Winter Woodland – Part 2

In part 1 I focused on looking up at the tree canopy in Swithland Wood. In this section we turn our eyes down to look at the woodland floor. In some ways the woodland floor is more vibrant in winter as it is not shaded by the tree canopy. Although slow, the woodland continues to grow throughout the winter.

Some people say that a managed wood should be kept tidy and fallen trees like this cleared away. However, once a tree is fallen it becomes a vital to host to many other species which are vital to the diversity of the woodland. Here we can see some moss enjoying the winter sunlight.

Fallen and decaying trees are often the best place to look for the fungi which likes to feed on the decaying wood. It is worth noting that fungi can be found all year round and not just in the abundant autumn.

Another species which is easy to ignore is the lichen which can be seen on both fallen and live trees. There are many fascinating textures and shapes if you look closely.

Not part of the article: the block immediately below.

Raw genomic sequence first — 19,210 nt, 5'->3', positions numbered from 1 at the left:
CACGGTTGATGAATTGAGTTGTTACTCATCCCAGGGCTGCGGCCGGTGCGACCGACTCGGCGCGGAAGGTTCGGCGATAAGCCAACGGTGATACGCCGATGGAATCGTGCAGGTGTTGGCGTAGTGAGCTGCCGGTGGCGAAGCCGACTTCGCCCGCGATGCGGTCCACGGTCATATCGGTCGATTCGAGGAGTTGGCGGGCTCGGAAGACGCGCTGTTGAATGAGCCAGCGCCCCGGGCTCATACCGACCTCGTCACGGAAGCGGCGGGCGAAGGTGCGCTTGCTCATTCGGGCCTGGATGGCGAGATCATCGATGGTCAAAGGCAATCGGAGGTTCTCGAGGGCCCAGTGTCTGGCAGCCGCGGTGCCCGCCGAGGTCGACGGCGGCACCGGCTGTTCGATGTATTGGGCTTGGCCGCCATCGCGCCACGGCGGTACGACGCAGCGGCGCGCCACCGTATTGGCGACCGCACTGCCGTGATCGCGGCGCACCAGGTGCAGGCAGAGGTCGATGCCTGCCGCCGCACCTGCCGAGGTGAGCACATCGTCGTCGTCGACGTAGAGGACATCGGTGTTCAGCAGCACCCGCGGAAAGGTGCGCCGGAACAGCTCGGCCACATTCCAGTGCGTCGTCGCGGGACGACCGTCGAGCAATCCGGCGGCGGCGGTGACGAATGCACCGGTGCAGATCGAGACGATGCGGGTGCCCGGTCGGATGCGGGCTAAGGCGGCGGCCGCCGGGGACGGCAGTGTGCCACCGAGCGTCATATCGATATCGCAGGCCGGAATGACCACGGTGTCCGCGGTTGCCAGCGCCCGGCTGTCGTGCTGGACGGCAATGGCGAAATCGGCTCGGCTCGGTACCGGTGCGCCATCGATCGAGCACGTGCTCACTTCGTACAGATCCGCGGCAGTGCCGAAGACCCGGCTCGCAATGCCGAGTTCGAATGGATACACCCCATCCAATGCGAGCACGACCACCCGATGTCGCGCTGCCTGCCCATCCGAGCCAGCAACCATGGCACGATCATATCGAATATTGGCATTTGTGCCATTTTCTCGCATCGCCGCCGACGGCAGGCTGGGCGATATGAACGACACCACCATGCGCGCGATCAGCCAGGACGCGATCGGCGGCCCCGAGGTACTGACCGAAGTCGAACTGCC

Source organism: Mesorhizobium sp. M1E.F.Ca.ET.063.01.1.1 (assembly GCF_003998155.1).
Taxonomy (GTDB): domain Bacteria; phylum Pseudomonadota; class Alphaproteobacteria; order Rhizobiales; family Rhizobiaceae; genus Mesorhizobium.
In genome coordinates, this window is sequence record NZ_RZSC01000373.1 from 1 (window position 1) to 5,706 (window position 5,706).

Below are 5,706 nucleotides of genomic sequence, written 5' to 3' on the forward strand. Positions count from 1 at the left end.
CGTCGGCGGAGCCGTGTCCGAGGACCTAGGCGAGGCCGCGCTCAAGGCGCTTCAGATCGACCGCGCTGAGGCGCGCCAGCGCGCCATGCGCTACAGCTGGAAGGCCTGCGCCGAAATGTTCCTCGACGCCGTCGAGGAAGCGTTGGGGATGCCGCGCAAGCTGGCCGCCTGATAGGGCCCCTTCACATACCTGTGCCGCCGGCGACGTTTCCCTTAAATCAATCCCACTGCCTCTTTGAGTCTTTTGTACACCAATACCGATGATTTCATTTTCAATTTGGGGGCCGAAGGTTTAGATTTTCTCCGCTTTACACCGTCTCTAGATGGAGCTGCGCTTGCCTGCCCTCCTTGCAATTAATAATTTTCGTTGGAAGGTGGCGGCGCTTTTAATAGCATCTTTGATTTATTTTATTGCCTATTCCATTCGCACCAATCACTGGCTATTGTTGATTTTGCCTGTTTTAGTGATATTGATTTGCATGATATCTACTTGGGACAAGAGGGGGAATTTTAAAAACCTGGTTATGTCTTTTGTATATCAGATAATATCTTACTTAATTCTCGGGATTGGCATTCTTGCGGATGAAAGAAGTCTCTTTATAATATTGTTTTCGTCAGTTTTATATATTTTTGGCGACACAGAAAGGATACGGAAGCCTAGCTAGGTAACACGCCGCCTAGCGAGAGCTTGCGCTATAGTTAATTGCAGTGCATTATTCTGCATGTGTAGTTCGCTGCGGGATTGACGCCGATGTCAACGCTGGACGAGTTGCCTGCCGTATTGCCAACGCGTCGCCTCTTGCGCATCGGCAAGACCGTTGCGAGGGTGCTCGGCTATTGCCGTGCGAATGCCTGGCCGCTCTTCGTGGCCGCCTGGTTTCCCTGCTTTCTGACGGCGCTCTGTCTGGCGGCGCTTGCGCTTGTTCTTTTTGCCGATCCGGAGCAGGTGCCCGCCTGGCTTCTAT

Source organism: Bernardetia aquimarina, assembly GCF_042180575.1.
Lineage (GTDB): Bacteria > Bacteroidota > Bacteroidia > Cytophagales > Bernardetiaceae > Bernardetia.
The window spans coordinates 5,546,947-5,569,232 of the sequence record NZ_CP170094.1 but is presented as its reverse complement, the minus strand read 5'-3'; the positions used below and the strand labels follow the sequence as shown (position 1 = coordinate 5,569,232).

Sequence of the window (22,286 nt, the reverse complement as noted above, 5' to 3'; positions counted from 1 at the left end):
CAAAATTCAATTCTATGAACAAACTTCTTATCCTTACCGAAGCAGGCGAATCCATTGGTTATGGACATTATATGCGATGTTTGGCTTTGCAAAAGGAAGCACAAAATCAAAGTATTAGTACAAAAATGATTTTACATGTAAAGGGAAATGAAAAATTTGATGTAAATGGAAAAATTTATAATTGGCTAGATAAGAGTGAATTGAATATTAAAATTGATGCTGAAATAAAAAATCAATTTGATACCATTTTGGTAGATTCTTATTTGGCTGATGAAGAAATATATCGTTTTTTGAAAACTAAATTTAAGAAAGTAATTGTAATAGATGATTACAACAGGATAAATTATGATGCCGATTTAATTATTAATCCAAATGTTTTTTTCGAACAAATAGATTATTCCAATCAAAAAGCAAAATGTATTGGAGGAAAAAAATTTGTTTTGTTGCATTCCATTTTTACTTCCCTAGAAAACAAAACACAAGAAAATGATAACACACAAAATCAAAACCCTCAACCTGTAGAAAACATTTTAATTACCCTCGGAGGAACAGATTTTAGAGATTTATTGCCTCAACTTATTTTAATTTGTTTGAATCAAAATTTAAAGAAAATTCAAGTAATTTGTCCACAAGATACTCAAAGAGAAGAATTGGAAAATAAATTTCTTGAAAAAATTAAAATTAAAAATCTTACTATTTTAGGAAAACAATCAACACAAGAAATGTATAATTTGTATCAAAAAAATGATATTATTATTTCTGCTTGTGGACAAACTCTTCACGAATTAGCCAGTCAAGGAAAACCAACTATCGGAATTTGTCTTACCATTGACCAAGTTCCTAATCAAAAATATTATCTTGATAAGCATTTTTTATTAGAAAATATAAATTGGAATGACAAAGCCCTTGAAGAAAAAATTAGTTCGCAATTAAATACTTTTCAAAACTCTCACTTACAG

With a fallen tree the bark tends to disappear to reveal the grain of the wood below. Here a broken branch shows more detail of the innards of the tree. This of course is a timeline of the lifetime of the tree. Layer by layer year by year.

It is quite remarkable that trees will grow anywhere that they can find a foothold for their roots. I love this tree at the Druids Mound with its roots draped across the ancient volcanic rock.

Water is vital to the success of any woodland. Swithland Wood is fortunate to have many streams which cross the wood. These can be quite lively after heavy rainfall.

Even in winter the streams sustain plants like this fern. I enjoyed seeing this arrangement of rocks and imagined how someone was inspired by their surroundings. No doubt the rocks will be displaced at some point to take a more natural position in the stream.

I Included this image of the old stone building bathed in the beautiful winter light to remind us that Swithland Wood hasn’t grown naturally. It is the result of good woodland management over hundreds if not thousands of years.